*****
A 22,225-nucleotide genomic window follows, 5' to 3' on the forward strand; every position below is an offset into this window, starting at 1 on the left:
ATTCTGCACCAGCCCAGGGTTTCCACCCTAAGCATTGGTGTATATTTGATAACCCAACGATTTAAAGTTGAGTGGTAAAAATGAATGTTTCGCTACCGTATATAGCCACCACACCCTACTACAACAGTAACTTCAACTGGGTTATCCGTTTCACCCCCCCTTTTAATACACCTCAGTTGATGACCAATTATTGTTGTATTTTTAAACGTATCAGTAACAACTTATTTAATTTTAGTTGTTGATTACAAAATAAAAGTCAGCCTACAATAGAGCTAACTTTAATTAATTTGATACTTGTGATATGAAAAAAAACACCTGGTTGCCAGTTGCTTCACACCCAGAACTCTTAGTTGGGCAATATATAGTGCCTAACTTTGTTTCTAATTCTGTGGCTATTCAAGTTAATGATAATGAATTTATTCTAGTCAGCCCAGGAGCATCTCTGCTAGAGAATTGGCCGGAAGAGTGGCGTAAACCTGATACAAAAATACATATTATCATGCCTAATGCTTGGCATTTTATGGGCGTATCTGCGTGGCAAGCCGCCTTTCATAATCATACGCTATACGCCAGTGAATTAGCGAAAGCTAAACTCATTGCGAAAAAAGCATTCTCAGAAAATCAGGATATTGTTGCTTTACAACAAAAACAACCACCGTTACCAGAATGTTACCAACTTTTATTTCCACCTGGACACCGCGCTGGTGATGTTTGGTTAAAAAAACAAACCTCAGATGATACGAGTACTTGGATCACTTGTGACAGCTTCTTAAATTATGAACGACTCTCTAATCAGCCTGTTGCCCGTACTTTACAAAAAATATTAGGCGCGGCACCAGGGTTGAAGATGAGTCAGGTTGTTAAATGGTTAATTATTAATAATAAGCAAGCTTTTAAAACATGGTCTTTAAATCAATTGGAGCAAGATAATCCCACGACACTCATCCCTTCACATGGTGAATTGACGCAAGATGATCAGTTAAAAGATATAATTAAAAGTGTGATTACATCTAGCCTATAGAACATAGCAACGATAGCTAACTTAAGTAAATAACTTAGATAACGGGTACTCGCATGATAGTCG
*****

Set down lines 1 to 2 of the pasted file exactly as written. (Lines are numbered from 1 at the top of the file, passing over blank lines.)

A 22,225-nucleotide genomic window follows, 5' to 3' on the forward strand; every position below is an offset into this window, starting at 1 on the left:
ATTCTGCACCAGCCCAGGGTTTCCACCCTAAGCATTGGTGTATATTTGATAACCCAACGATTTAAAGTTGAGTGGTAAAAATGAATGTTTCGCTACCGTATATAGCCACCACACCCTACTACAACAGTAACTTCAACTGGGTTATCCGTTTCACCCCCCCTTTTAATACACCTCAGTTGATGACCAATTATTGTTGTATTTTTAAACGTATCAGTAACAACTTATTTAATTTTAGTTGTTGATTACAAAATAAAAGTCAGCCTACAATAGAGCTAACTTTAATTAATTTGATACTTGTGATATGAAAAAAAACACCTGGTTGCCAGTTGCTTCACACCCAGAACTCTTAGTTGGGCAATATATAGTGCCTAACTTTGTTTCTAATTCTGTGGCTATTCAAGTTAATGATAATGAATTTATTCTAGTCAGCCCAGGAGCATCTCTGCTAGAGAATTGGCCGGAAGAGTGGCGTAAACCTGATACAAAAATACATATTATCATGCCTAATGCTTGGCATTTTATGGGCGTATCTGCGTGGCAAGCCGCCTTTCATAATCATACGCTATACGCCAGTGAATTAGCGAAAGCTAAACTCATTGCGAAAAAAGCATTCTCAGAAAATCAGGATATTGTTGCTTTACAACAAAAACAACCACCGTTACCAGAATGTTACCAACTTTTATTTCCACCTGGACACCGCGCTGGTGATGTTTGGTTAAAAAAACAAACCTCAGATGATACGAGTACTTGGATCACTTGTGACAGCTTCTTAAATTATGAACGACTCTCTAATCAGCCTGTTGCCCGTACTTTACAAAAAATATTAGGCGCGGCACCAGGGTTGAAGATGAGTCAGGTTGTTAAATGGTTAATTATTAATAATAAGCAAGCTTTTAAAACATGGTCTTTAAATCAATTGGAGCAAGATAATCCCACGACACTCATCCCTTCACATGGTGAATTGACGCAAGATGATCAGTTAAAAGATATAATTAAAAGTGTGATTACATCTAGCCTATAGAACATAGCAACGATAGCTAACTTAAGTAAATAACTTAGATAACGGGTACTCGCATGATAGTCG